Mark Zuckerberg wants Facebook to be your “digital living room” where you can privately share your thoughts, messages, and photos of your kids that the company will use for advertising purposes. Which was a topic left out of his essay on his new “privacy-focused vision.”

I understand that many people don’t think Facebook can or would even want to build this kind of privacy-focused platform — because frankly we don’t currently have a strong reputation for building privacy protective services, and we’ve historically focused on tools for more open sharing. But we’ve repeatedly shown that we can evolve to build the services that people really want, including in private messaging and stories.

Check It Out: That Ominous Figure in the Corner of Your Digital Living Room is Mark Zuckerberg

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  1. W. Abdullah Brooks, MD


    I hadn’t appreciated before that Zuckerberg was into stand-up comedy. Some of these lines are quite hilarious. Take for example this one-liner;

    ‘…frankly we don’t have a strong reputation for building privacy protective services’. Oh, you think?

    And how about this hoot?

    ‘…and we’ve historically focused on tools for more open sharing’. Say what? ‘Open sharing’? Is that what you’re calling it now? Back in the day when CEO’s of corporate giants were oil barons, they just called it ‘naked exploitation’. Personally, I prefer the latter term. It has the advantage of capturing what it feels like on the receiving end.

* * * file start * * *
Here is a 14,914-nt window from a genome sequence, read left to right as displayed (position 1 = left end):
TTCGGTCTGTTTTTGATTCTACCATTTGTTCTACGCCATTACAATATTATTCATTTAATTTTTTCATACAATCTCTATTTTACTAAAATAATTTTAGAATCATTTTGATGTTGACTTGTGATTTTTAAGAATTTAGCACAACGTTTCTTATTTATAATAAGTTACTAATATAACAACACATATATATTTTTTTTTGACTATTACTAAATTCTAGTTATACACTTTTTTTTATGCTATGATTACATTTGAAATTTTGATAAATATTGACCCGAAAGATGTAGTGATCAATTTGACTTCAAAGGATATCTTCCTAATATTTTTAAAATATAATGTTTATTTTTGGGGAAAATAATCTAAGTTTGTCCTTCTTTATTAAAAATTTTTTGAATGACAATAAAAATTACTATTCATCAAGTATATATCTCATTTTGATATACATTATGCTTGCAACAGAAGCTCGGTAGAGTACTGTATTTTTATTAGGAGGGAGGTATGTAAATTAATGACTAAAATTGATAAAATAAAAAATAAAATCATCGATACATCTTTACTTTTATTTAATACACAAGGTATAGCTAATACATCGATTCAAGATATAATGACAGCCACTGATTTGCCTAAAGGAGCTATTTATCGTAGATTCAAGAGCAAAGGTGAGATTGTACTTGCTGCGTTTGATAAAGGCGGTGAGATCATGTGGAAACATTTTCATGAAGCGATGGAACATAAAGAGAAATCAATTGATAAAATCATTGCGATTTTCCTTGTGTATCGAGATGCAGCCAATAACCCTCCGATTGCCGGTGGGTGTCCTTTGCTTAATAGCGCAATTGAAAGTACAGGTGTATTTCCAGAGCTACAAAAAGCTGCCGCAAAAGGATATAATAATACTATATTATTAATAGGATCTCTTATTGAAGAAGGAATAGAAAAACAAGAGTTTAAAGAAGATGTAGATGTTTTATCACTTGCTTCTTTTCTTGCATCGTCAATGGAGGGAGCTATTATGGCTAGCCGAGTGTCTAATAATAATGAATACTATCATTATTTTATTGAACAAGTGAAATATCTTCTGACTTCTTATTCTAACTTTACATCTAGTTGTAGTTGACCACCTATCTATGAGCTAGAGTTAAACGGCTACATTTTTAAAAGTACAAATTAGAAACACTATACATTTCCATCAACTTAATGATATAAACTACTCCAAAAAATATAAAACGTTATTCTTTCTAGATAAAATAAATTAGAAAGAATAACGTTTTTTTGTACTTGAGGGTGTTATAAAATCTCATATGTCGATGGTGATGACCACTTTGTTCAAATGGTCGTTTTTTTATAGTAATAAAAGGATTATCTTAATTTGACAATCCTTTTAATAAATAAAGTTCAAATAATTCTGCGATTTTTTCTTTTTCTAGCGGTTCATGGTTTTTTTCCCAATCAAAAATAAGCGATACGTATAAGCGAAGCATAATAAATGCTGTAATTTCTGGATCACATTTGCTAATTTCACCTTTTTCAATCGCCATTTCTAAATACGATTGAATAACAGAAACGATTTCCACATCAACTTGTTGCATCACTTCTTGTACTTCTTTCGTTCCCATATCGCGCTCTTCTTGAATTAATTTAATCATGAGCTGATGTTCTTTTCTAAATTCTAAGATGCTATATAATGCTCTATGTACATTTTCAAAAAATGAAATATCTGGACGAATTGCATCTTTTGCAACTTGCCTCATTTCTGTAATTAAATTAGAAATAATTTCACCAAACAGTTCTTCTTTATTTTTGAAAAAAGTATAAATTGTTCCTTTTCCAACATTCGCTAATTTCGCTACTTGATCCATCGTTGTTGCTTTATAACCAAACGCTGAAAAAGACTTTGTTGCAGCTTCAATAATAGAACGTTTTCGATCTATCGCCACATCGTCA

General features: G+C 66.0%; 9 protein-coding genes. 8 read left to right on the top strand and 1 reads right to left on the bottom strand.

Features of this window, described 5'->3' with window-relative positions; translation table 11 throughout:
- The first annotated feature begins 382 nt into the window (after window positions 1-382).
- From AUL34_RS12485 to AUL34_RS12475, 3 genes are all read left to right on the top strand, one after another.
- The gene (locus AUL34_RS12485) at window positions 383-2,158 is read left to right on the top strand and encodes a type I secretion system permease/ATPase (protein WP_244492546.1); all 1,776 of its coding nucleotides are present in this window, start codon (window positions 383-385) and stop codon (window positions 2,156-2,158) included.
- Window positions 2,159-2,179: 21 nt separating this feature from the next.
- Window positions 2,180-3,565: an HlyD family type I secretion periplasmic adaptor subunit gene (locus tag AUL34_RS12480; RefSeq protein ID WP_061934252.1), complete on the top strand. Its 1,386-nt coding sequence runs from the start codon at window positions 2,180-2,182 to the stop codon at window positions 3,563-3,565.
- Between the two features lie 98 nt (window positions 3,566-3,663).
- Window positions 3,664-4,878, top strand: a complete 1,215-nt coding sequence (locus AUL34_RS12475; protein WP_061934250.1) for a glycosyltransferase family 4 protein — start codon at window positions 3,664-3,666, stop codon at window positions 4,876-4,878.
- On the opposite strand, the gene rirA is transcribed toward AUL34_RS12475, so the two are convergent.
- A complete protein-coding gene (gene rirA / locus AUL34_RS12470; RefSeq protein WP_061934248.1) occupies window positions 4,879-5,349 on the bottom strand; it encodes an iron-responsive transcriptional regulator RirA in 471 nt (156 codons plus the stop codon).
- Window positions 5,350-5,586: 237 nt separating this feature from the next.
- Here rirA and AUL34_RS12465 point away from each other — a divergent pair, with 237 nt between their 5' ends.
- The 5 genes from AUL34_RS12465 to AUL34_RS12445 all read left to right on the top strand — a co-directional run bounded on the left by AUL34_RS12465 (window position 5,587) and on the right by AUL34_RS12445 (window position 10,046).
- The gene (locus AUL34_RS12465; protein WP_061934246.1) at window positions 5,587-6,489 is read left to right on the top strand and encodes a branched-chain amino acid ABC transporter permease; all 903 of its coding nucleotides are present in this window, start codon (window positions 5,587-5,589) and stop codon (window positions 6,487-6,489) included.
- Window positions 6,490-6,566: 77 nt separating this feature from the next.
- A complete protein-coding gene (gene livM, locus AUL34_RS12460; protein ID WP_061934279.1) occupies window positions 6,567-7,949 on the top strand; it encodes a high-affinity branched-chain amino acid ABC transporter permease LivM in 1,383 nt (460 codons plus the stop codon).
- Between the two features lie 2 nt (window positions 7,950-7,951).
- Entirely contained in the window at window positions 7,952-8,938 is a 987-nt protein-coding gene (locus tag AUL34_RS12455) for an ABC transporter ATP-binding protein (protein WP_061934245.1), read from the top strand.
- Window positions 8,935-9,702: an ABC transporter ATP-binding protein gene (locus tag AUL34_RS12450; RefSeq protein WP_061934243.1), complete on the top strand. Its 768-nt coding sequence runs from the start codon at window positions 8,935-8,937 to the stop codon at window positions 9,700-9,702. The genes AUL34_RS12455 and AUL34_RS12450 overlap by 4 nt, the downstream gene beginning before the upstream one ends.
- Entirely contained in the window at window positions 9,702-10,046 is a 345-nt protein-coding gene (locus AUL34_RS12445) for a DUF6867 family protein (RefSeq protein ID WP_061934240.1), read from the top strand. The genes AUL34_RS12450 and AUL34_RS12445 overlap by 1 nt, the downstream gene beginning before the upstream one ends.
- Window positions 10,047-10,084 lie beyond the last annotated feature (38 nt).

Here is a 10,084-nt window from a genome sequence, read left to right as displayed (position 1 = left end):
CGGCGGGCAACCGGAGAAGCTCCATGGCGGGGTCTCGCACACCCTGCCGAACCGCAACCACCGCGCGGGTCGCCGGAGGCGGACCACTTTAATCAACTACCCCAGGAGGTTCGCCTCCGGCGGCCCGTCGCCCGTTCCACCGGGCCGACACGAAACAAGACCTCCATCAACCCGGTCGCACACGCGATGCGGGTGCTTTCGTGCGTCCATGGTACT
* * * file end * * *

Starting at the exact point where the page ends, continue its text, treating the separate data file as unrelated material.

And then there’s this wordplay that leads you in one direction and ends on the unexpected,

    ‘But we’ve repeatedly shown the we can evolve to build the services that people really want…’ True. Kind of. People like ice cream. But not with Salmonella – infected toppings.

    ‘…including private messaging and stories’. Woah! See what I mean? Unexpected ending. See what he did there? Comedic genius at work.‘Private’ messaging? You mean private until it’s not, like if FB views it through their VPN. Hilarious, I tell you.

    I’m…intrigued that FB and Zuckerberg are seeking to regain user/public trust by promising privacy. Cultures worldwide embrace the theme of redemption; the Samurai who avenges the wrongful death of his lord and then commits Seppuku; Dickensian misers learning the true spirit of giving and celebratory generosity; the story arc of the original Star Wars trilogy that witnesses the repentance and return to the true Jedi light of its arch villain, Darth Vader. Yes, worldwide, we celebrate redemption.

    But…and it’s a big ‘but’, where credibility is nonexistent and human welfare is at stake, we need evidence. For starters, we need an articulated plan, in writing, and not vague aspirations in a blog post. Second, how about a system of oversight, you know, to make sure that FB does what FB says. Add to that a mechanism for appeal to a third party if/when the user feels…abused. And finally, how about some help from legislators with a thing they do with other industries, regulation?

    In the absence of these steps, FB’s story will be less Return of the Jedi and more Empire Strikes Back.

    And while I loathe to rain on the FB parade, the healthy, self-regulated industry replete with happy, well-served and safe customers is not a thing. Anywhere. Ever.

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